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Retail Price of Instruments, $6.90

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SPECIAL PRICE TO A. S. C. STUDENTS In United States $6.95

and Canada Only) In order to secure the above special price it is necessary to be a student of the American School of Correspondence. Orders should be sent direct to the address of the manufacturer as given below, accompanied by Post Office Order or by Registered Letter for the amount and a statement that the writer is a member of the American School of Correspondence. Express charges are to be paid by the purchaser (for students in the West and Middle West express charges to CHICAGO will be prepaid.) Address:

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Builders' Architectural Drawing

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HIS work is especially designed for those who desire to learn drawing at home, a description of drawing instruments and accessories, with

rules for using them, and hints as to their care and management. Rules for laying out simple drawings and executing same. The student is taught step by step to draw to scale, first the plans, next the elevations, and finally the details of a cottage, including foundations, walls, doors, windows, stairs, and all other items required for finishing a small building complete in every particular.

A chapter and a number of plates are devoted to more elaborate work, and the student is shown by a series of easy lessons in simple language how to make more elaborate drawings. Theory is not considered in the work, nor is perspective or shading, as the author has endeavored to make the work a purely practical one for practical workmen. Nearly all the examples given are drawn to scale and may be followed as they are given or may be enlarged or reduced at the will of the student. Asan Architectural Drawing Book for real practical workingmen, who intend making draftsmen of themselves by their own efforts, this book has no equal.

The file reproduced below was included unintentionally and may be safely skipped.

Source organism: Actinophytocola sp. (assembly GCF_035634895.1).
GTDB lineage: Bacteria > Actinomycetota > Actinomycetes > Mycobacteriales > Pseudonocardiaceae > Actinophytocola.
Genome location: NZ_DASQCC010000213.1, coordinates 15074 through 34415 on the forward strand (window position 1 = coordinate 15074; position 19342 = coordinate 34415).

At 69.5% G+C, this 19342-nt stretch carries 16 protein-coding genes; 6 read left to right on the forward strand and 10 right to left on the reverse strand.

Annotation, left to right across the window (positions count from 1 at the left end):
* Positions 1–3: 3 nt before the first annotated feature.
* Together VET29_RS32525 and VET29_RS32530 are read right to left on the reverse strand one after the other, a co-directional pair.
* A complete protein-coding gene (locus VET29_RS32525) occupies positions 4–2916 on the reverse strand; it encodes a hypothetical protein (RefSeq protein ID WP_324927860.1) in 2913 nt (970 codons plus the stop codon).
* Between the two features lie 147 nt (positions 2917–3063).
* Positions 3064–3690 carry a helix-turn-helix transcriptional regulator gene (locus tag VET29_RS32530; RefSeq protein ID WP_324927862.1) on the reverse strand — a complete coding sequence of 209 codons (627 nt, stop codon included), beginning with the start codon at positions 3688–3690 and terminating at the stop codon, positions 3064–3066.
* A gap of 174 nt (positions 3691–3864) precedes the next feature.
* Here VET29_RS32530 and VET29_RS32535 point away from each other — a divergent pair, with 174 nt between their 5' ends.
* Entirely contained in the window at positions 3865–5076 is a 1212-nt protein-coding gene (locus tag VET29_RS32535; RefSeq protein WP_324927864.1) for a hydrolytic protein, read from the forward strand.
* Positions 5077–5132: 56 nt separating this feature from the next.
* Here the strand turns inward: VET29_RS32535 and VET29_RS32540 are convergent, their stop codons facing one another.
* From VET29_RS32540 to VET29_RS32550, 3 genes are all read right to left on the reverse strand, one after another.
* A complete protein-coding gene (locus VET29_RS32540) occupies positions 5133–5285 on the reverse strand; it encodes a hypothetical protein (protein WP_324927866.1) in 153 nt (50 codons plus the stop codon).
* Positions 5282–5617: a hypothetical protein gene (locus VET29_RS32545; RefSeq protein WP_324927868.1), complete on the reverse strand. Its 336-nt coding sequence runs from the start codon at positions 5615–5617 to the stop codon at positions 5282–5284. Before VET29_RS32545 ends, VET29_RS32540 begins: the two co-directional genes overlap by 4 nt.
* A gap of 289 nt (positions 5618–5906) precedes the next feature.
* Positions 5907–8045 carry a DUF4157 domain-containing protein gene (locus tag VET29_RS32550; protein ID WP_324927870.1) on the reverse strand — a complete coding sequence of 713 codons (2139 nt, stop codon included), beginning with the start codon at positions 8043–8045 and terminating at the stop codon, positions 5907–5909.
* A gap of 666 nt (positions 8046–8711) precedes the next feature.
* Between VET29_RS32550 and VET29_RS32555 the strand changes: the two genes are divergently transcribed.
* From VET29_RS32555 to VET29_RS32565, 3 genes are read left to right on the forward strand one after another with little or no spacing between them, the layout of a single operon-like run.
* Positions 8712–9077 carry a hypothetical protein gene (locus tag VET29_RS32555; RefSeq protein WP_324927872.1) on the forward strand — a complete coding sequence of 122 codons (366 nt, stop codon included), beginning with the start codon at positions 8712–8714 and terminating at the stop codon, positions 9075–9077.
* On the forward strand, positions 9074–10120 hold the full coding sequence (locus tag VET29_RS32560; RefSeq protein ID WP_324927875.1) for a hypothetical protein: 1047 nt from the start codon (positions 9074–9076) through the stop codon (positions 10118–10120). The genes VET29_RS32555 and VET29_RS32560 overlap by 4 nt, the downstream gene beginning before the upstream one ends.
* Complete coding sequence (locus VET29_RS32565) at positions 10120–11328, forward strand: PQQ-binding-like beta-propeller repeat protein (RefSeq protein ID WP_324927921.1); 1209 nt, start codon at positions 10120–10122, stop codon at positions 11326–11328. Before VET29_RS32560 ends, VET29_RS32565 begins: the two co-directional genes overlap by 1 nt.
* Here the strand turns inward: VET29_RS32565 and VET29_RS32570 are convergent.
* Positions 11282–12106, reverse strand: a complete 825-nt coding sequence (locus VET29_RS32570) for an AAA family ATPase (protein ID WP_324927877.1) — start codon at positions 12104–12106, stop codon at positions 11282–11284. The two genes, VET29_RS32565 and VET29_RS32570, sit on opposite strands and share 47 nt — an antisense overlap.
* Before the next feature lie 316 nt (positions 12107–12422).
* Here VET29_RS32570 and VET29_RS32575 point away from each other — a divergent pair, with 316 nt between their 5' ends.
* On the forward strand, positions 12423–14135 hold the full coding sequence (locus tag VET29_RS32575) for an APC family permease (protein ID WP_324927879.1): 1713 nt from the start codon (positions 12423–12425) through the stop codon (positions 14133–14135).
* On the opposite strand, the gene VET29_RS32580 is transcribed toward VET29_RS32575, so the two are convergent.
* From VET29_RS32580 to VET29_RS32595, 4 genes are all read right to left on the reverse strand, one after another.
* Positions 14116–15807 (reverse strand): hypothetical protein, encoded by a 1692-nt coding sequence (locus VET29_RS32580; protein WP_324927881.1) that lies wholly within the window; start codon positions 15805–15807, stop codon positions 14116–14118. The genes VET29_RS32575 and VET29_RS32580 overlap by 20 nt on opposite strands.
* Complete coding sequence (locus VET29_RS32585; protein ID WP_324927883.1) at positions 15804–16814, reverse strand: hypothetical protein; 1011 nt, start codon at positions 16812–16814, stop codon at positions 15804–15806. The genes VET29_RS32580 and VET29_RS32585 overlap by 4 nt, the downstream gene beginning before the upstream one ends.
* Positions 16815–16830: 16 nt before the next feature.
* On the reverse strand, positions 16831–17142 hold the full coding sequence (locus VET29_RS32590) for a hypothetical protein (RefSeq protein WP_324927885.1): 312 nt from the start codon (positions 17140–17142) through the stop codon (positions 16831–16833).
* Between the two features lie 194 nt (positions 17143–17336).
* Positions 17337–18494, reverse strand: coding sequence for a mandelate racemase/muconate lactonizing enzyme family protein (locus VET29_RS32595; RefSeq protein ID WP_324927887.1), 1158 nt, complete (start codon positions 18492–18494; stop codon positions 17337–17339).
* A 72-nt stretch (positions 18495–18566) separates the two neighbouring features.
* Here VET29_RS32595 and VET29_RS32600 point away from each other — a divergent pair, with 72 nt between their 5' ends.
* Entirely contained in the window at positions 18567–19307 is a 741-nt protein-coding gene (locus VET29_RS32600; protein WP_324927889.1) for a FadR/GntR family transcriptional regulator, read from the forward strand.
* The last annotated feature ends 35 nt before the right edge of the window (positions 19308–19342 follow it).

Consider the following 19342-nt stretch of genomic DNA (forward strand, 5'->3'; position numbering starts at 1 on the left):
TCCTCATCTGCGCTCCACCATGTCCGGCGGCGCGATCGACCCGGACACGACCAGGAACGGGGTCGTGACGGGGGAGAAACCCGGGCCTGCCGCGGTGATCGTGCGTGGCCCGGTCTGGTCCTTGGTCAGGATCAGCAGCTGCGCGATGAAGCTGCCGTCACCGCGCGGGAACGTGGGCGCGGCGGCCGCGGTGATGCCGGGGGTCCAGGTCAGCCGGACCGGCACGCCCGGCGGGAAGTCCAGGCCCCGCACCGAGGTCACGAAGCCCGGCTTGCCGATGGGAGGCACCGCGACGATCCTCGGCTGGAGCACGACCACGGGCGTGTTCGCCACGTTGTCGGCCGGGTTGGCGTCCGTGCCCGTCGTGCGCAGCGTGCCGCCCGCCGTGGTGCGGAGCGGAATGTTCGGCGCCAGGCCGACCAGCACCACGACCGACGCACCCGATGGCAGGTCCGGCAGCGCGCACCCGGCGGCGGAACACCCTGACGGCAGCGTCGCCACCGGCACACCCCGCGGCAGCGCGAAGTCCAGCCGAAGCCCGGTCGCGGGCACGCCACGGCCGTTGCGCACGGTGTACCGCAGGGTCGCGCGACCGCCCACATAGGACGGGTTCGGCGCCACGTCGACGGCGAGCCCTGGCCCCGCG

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CONSULTING DEPARTMENT-(Concluded)

Step-Up Transformation Question: I have a small step-down transformer--110 volts to 10 volts-with removable 10-volt secondary. Is it possible to build a secondary to raise the voltage from 10 volts to 220 volts and 3 amperes, using the same primary? My present primary is wound with No. 20 wire of 7 ohms' resistance.-H. H. P.

Answer: In order to obtain 3 amperes at 220 volts from the secondary, it will be necessary to supply the primary with 6 amperes and 110 volts. Your primary winding of No. 20 wire would not carry this current safely, and accordingly it cannot be used. If the size of your primary winding were sufficient to carry 6 amperes safely, then there would be no reason why you could not make the changes you suggest. You would simply need to put twice as many turns on your secondary as you have on your primary. and use a size of wire which will safely carry 3 amperes.

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Milling Machine Dividing Head Question: How can I cut a triangle on a milling machine so that two of the angles shall be each 6772°, and the other 45°? In other words, how many turns must I give the index pin, if it requires 40 revolutions to one revolution of the spindle?--G. 11. 11.

Answer: Since 45° is 18th of 360°, the work must be given 18th of a turn to obtain the angle required. Since 40 turns of the index pin are required for one revolution, it would require 18th of 40 (or 5) turns to make the angle of 45°. For the angle of 6772°, we first find the fraction of a total revolution. This is :

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360 = 16 Now, 3/16 of 40 revolutions equals 712 revolutions. Therefore we must give the index pin 7 complete turns, and then 12 a turn. The half turn can easily be made by moving the pin over 12 the number